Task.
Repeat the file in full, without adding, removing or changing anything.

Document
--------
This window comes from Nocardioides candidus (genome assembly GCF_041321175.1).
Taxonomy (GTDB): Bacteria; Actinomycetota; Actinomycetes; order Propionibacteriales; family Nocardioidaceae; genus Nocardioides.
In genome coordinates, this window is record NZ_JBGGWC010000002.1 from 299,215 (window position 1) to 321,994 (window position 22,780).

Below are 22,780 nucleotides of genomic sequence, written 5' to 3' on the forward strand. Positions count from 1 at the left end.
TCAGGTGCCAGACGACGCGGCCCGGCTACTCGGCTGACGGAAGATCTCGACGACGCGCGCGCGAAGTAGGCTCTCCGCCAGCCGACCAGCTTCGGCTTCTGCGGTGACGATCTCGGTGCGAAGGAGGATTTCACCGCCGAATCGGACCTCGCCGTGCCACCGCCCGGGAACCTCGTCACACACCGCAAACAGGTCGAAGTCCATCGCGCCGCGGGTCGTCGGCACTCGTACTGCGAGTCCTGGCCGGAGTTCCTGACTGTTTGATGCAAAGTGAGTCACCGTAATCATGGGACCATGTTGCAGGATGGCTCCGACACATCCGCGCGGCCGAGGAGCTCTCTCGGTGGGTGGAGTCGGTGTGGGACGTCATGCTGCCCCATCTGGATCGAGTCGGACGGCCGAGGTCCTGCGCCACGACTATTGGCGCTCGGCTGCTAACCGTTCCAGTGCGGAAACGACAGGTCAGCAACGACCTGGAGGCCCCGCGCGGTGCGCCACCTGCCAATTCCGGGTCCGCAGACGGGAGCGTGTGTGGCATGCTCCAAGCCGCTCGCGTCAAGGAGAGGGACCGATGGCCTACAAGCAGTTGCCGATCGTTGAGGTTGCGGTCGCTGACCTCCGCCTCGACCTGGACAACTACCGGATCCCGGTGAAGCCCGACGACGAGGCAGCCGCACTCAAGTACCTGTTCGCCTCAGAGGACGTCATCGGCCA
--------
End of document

This window comes from Nocardioides candidus (genome assembly GCF_041321175.1).
Taxonomy (GTDB): Bacteria; Actinomycetota; Actinomycetes; order Propionibacteriales; family Nocardioidaceae; genus Nocardioides.
In genome coordinates, this window is record NZ_JBGGWC010000002.1 from 299,215 (window position 1) to 321,994 (window position 22,780).

Below are 22,780 nucleotides of genomic sequence, written 5' to 3' on the forward strand. Positions count from 1 at the left end.
TCAGGTGCCAGACGACGCGGCCCGGCTACTCGGCTGACGGAAGATCTCGACGACGCGCGCGCGAAGTAGGCTCTCCGCCAGCCGACCAGCTTCGGCTTCTGCGGTGACGATCTCGGTGCGAAGGAGGATTTCACCGCCGAATCGGACCTCGCCGTGCCACCGCCCGGGAACCTCGTCACACACCGCAAACAGGTCGAAGTCCATCGCGCCGCGGGTCGTCGGCACTCGTACTGCGAGTCCTGGCCGGAGTTCCTGACTGTTTGATGCAAAGTGAGTCACCGTAATCATGGGACCATGTTGCAGGATGGCTCCGACACATCCGCGCGGCCGAGGAGCTCTCTCGGTGGGTGGAGTCGGTGTGGGACGTCATGCTGCCCCATCTGGATCGAGTCGGACGGCCGAGGTCCTGCGCCACGACTATTGGCGCTCGGCTGCTAACCGTTCCAGTGCGGAAACGACAGGTCAGCAACGACCTGGAGGCCCCGCGCGGTGCGCCACCTGCCAATTCCGGGTCCGCAGACGGGAGCGTGTGTGGCATGCTCCAAGCCGCTCGCGTCAAGGAGAGGGACCGATGGCCTACAAGCAGTTGCCGATCGTTGAGGTTGCGGTCGCTGACCTCCGCCTCGACCTGGACAACTACCGGATCCCGGTGAAGCCCGACGACGAGGCAGCCGCACTCAAGTACCTGTTCGCCTCAGAGGACGTCATCGGCCA